In the opening chapter of Murder by the D
ay (1953) we learn that Mortimer Rutherford, a millionaire with a morbid fear of dying in an inferno, has completely fireproofed his penthouse. How then was he found incinerated in his newly purchased designer armchair? A chair, that like the rest of his home, was most recently treated with a new fireproofing compound he helped develop with a chemist friend. Furthermore, Rutherford's interior designer, Althea Tamblyn (one of the more colorful characters in the book), had also purchased several of those chairs for other tenants in the building. Mysteriously, the chairs keep turning up in the oddest of places. Murder by the Day
might well be subtitled The Case of the Flip-Flopped Furniture
along the lines of an alliterative Perry Mason title. It's well suited for the Mason series for just like Gardner's obsession with switching guns and bullets in the Mason books Johns has her characters switching and moving those chairs around the Rutherford House apartment complex with the rapidity and deftness of a con man running a shell game.
|Mercury Mystery digest paperback (1954)|
But it isn't just the bizarre murder method that makes Murder by the Day
worth your while. Webster Flagg, ex-performer whose talents on the stage took him from the vaudeville circuit to Shakespearean repertory, is the Rutherford's butler and housekeeper who also is employed by several other residents at Rutherford House. Flagg is the amateur sleuth of our piece, the only actor turned butler turned detective I know of in the genre. Oh, but he's also one of the earliest African American amateur detectives in the genre, too.
Beating out both Ed Lacy's private eye Toussaint Moore
who first appeared in 1958 and Chester Himes' policemen
who debuted in 1957 Webster Flagg is perhaps the first of the modern amateur
black detectives. But unlike Lacy's and Himes' creations you'll find no tough guy demeanor here. Flagg (two G's, please, if you don't want to unduly upset him) is a sixtyish gentleman in every sense of the word, restraining himself with the suavity of Jeeves, reining in his temper and never resorting to harsh words when he's taunted by his mercurial clients. Drawing upon his acting talents and his clever insights into his client's personalities based solely on how messy or tidy they lead their lives he makes for a formidable detective. Johns' characterization of a black servant in a very rich and very white environment makes for some enlightening reading. She makes her point especially in a flashback when Webster has to deal with one of his employer's frequent fits of rage and his repeated use of the "N word". Johns' handling of the scene shows only one of the many reasons that Webster is one of the most dignified and sophisticated of black detectives in the history of crime fiction.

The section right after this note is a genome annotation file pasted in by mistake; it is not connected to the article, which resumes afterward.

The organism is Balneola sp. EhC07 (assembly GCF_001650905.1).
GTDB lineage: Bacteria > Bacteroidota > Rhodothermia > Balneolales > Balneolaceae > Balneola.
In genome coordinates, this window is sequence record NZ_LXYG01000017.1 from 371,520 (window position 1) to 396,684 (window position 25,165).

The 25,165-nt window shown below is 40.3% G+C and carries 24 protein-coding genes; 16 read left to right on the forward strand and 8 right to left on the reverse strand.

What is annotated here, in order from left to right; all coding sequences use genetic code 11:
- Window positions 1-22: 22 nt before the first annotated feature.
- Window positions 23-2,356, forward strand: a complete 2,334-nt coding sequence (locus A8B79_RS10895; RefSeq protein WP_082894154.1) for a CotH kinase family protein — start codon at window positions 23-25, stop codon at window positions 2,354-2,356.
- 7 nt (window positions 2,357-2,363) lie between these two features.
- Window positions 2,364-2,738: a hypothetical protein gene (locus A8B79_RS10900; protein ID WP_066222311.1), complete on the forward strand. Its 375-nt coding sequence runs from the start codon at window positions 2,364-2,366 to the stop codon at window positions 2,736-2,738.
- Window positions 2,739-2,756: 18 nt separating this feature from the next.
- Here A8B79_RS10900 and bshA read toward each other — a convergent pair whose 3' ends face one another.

|Servant's Problem (1958) 1st US edition|
The second and last Webster Flagg mystery
This is a detective novel with all the goods on display. Johns' has a lively writing style with a talent for turning a phrase and incorporating clever wordplay. Sometimes a bit self-consciously clever ("...slip covering herself in a kennel of blue poodles flaunting magenta ribbons") or awkward ("Her second Gibson laced her stays."), nonetheless, her writing is always vibrant and alive, never dull. At times tongue in cheek, but never silly; deadpan serious, but never preachy, as when dealing with the subtle and insidious racism that shows its ugly face at key moments. Her women characters are more colorful than the men ranging from the harried Priscilla Taylor, neglected wife who discovers the body, to the smug and haughty decorator Althea Tamblyn to the dumb blond hick Margie Peters whose naïve country ways are typical of the kind of comic character you get in a crime novel set in urbane Manhattan. Even the temperamental Black Angus, Rutherford's pet cat, gets to shine and provides more than a few clues to the solution of the murder. But this is no cat mystery. Angus has a few scenes of importance and never takes center stage, thank heaven.
Let me not overlook the essential ingredints of any good mystery novel -- the detective work and laying out of clues. There is an abundance of both. A stolen house key, the cat in the dumbwaiter incident, Rutherford's collection of valuable Impressionist and abstract paintings, an ingeniously painted copy of a Cezanne, reading glasses found in a recipe file, and the game of musical chairs in which the furniture moves around in dizzying circles rather than the people are among the numerous puzzling events and clues Webster will deal with as he sorts out fact from fiction in this literal case of in flagrante delicto.
|Hush, Gabriel! (1941) Atlas paperback edition|
Johns' first mystery novel featuring Agatha Welch
Not much is known about Veronica Parker Johns other than her writing career. In addition to only five detective novels -- two with a spinster detective named Agatha Welch, one stand-alone mystery, and two with Webster Flagg -- she wrote a non-fiction work about her unusual hobby of collecting sea shells titled aptly enough She Sells Sea Shells
. A number of her short stories appeared in Ellery Queen's Mystery Magazine
and she is perhaps best known for her story "A Gentleman Caller" which was adapted for The Alfred Hitchcock Hour
starring Roddy McDowall in the tile role. A review of the second and last Webster Flagg mystery Servant's Problem
will be appearing here soon. Stay tuned.* * *
Reading Challenge Update: Golden Age Vintage Mystery Bingo -- space E2, "Book with a time, day, month, etc. in the title". Another Bingo line! And only four more books left to fill the card.